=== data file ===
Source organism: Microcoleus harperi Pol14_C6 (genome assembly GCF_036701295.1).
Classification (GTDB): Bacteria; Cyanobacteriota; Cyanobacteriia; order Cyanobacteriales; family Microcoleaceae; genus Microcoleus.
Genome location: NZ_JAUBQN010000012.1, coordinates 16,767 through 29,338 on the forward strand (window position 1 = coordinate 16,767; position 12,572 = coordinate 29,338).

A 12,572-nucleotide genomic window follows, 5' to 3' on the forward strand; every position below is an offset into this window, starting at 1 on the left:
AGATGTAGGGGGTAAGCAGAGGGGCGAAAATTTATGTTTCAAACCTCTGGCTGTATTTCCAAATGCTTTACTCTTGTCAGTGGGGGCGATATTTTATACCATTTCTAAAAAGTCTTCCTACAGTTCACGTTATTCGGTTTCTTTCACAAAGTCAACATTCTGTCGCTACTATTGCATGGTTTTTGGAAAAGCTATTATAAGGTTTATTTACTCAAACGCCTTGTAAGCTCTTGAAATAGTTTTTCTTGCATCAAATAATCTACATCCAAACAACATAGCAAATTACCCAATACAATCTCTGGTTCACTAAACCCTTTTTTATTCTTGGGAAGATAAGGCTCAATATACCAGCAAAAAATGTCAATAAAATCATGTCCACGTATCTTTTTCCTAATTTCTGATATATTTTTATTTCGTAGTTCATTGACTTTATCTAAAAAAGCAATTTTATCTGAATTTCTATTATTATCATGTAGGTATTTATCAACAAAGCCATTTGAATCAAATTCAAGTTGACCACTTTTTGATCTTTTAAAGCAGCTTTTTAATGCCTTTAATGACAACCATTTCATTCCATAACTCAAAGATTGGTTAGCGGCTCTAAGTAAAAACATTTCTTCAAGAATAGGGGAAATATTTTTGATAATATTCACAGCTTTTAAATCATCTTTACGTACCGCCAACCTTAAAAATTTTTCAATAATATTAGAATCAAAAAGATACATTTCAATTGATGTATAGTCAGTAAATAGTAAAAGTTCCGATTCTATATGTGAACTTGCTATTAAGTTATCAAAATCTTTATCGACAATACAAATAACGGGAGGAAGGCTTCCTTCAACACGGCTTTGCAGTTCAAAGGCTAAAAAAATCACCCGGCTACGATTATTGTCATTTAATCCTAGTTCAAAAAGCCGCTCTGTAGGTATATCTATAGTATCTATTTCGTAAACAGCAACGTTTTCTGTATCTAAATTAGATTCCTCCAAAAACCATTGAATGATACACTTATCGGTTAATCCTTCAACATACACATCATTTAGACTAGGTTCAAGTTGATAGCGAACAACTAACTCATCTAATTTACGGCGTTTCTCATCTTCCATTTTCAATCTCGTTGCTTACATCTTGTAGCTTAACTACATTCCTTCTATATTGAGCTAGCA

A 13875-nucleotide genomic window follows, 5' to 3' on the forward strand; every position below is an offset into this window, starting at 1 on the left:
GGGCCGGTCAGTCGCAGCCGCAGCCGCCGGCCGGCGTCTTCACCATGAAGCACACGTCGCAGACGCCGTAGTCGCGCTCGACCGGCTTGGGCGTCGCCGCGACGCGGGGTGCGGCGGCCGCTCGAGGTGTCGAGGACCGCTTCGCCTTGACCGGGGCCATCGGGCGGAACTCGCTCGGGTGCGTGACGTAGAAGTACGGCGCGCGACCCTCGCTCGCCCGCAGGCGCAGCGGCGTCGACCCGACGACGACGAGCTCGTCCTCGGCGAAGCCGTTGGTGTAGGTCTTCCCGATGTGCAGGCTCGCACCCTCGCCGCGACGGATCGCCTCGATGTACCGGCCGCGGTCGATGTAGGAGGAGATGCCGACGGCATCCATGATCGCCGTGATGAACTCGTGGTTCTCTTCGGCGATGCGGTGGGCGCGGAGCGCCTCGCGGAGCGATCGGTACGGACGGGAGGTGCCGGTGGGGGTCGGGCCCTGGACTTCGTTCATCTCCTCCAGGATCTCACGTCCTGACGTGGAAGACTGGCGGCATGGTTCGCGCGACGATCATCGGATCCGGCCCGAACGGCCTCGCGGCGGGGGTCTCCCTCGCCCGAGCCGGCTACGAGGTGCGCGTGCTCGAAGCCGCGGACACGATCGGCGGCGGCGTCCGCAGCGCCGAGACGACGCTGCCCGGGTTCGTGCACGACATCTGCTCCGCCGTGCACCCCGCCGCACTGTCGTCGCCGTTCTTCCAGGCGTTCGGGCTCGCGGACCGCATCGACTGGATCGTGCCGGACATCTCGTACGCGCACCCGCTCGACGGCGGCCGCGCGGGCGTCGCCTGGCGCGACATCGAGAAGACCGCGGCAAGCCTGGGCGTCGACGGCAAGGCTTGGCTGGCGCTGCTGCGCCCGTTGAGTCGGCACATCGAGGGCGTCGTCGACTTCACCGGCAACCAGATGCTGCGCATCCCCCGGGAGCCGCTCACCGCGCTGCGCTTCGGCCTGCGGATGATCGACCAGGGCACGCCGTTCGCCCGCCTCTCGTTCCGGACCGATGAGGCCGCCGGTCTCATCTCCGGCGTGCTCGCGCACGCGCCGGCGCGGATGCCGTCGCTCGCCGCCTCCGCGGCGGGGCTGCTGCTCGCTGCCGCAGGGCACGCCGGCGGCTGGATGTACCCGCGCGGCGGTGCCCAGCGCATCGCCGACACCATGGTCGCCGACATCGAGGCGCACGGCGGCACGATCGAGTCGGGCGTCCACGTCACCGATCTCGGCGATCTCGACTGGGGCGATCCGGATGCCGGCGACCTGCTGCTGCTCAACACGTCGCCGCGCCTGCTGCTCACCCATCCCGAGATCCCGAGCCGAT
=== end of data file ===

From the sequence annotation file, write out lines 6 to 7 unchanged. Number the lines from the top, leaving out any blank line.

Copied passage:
A 13875-nucleotide genomic window follows, 5' to 3' on the forward strand; every position below is an offset into this window, starting at 1 on the left:
GGGCCGGTCAGTCGCAGCCGCAGCCGCCGGCCGGCGTCTTCACCATGAAGCACACGTCGCAGACGCCGTAGTCGCGCTCGACCGGCTTGGGCGTCGCCGCGACGCGGGGTGCGGCGGCCGCTCGAGGTGTCGAGGACCGCTTCGCCTTGACCGGGGCCATCGGGCGGAACTCGCTCGGGTGCGTGACGTAGAAGTACGGCGCGCGACCCTCGCTCGCCCGCAGGCGCAGCGGCGTCGACCCGACGACGACGAGCTCGTCCTCGGCGAAGCCGTTGGTGTAGGTCTTCCCGATGTGCAGGCTCGCACCCTCGCCGCGACGGATCGCCTCGATGTACCGGCCGCGGTCGATGTAGGAGGAGATGCCGACGGCATCCATGATCGCCGTGATGAACTCGTGGTTCTCTTCGGCGATGCGGTGGGCGCGGAGCGCCTCGCGGAGCGATCGGTACGGACGGGAGGTGCCGGTGGGGGTCGGGCCCTGGACTTCGTTCATCTCCTCCAGGATCTCACGTCCTGACGTGGAAGACTGGCGGCATGGTTCGCGCGACGATCATCGGATCCGGCCCGAACGGCCTCGCGGCGGGGGTCTCCCTCGCCCGAGCCGGCTACGAGGTGCGCGTGCTCGAAGCCGCGGACACGATCGGCGGCGGCGTCCGCAGCGCCGAGACGACGCTGCCCGGGTTCGTGCACGACATCTGCTCCGCCGTGCACCCCGCCGCACTGTCGTCGCCGTTCTTCCAGGCGTTCGGGCTCGCGGACCGCATCGACTGGATCGTGCCGGACATCTCGTACGCGCACCCGCTCGACGGCGGCCGCGCGGGCGTCGCCTGGCGCGACATCGAGAAGACCGCGGCAAGCCTGGGCGTCGACGGCAAGGCTTGGCTGGCGCTGCTGCGCCCGTTGAGTCGGCACATCGAGGGCGTCGTCGACTTCACCGGCAACCAGATGCTGCGCATCCCCCGGGAGCCGCTCACCGCGCTGCGCTTCGGCCTGCGGATGATCGACCAGGGCACGCCGTTCGCCCGCCTCTCGTTCCGGACCGATGAGGCCGCCGGTCTCATCTCCGGCGTGCTCGCGCACGCGCCGGCGCGGATGCCGTCGCTCGCCGCCTCCGCGGCGGGGCTGCTGCTCGCTGCCGCAGGGCACGCCGGCGGCTGGATGTACCCGCGCGGCGGTGCCCAGCGCATCGCCGACACCATGGTCGCCGACATCGAGGCGCACGGCGGCACGATCGAGTCGGGCGTCCACGTCACCGATCTCGGCGATCTCGACTGGGGCGATCCGGATGCCGGCGACCTGCTGCTGCTCAACACGTCGCCGCGCCTGCTGCTCACCCATCCCGAGATCCCGAGCCGAT